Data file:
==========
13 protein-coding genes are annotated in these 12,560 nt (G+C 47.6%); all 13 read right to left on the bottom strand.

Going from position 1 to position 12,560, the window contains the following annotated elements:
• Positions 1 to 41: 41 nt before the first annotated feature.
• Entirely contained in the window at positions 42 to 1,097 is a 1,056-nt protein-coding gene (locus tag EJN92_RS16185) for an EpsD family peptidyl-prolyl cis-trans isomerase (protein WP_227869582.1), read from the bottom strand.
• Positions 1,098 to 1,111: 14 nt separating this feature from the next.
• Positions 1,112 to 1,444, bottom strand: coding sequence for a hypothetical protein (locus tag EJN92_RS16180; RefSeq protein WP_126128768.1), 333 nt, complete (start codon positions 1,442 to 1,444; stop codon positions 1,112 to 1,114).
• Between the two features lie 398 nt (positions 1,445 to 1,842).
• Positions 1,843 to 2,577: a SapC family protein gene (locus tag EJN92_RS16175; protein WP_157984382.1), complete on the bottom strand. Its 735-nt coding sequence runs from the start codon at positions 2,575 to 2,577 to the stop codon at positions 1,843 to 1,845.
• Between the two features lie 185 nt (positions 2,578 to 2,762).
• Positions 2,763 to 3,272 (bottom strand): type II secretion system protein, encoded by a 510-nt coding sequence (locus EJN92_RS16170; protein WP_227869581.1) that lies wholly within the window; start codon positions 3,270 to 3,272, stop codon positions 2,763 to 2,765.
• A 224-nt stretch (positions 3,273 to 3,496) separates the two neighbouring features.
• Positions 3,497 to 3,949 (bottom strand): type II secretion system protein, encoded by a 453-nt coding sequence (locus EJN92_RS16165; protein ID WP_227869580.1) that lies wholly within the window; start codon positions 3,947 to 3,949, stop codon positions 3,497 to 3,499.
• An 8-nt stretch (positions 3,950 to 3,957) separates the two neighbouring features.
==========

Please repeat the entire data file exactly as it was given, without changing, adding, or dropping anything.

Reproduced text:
13 protein-coding genes are annotated in these 12,560 nt (G+C 47.6%); all 13 read right to left on the bottom strand.

Going from position 1 to position 12,560, the window contains the following annotated elements:
• Positions 1 to 41: 41 nt before the first annotated feature.
• Entirely contained in the window at positions 42 to 1,097 is a 1,056-nt protein-coding gene (locus tag EJN92_RS16185) for an EpsD family peptidyl-prolyl cis-trans isomerase (protein WP_227869582.1), read from the bottom strand.
• Positions 1,098 to 1,111: 14 nt separating this feature from the next.
• Positions 1,112 to 1,444, bottom strand: coding sequence for a hypothetical protein (locus tag EJN92_RS16180; RefSeq protein WP_126128768.1), 333 nt, complete (start codon positions 1,442 to 1,444; stop codon positions 1,112 to 1,114).
• Between the two features lie 398 nt (positions 1,445 to 1,842).
• Positions 1,843 to 2,577: a SapC family protein gene (locus tag EJN92_RS16175; protein WP_157984382.1), complete on the bottom strand. Its 735-nt coding sequence runs from the start codon at positions 2,575 to 2,577 to the stop codon at positions 1,843 to 1,845.
• Between the two features lie 185 nt (positions 2,578 to 2,762).
• Positions 2,763 to 3,272 (bottom strand): type II secretion system protein, encoded by a 510-nt coding sequence (locus EJN92_RS16170; protein WP_227869581.1) that lies wholly within the window; start codon positions 3,270 to 3,272, stop codon positions 2,763 to 2,765.
• A 224-nt stretch (positions 3,273 to 3,496) separates the two neighbouring features.
• Positions 3,497 to 3,949 (bottom strand): type II secretion system protein, encoded by a 453-nt coding sequence (locus EJN92_RS16165; protein ID WP_227869580.1) that lies wholly within the window; start codon positions 3,947 to 3,949, stop codon positions 3,497 to 3,499.
• An 8-nt stretch (positions 3,950 to 3,957) separates the two neighbouring features.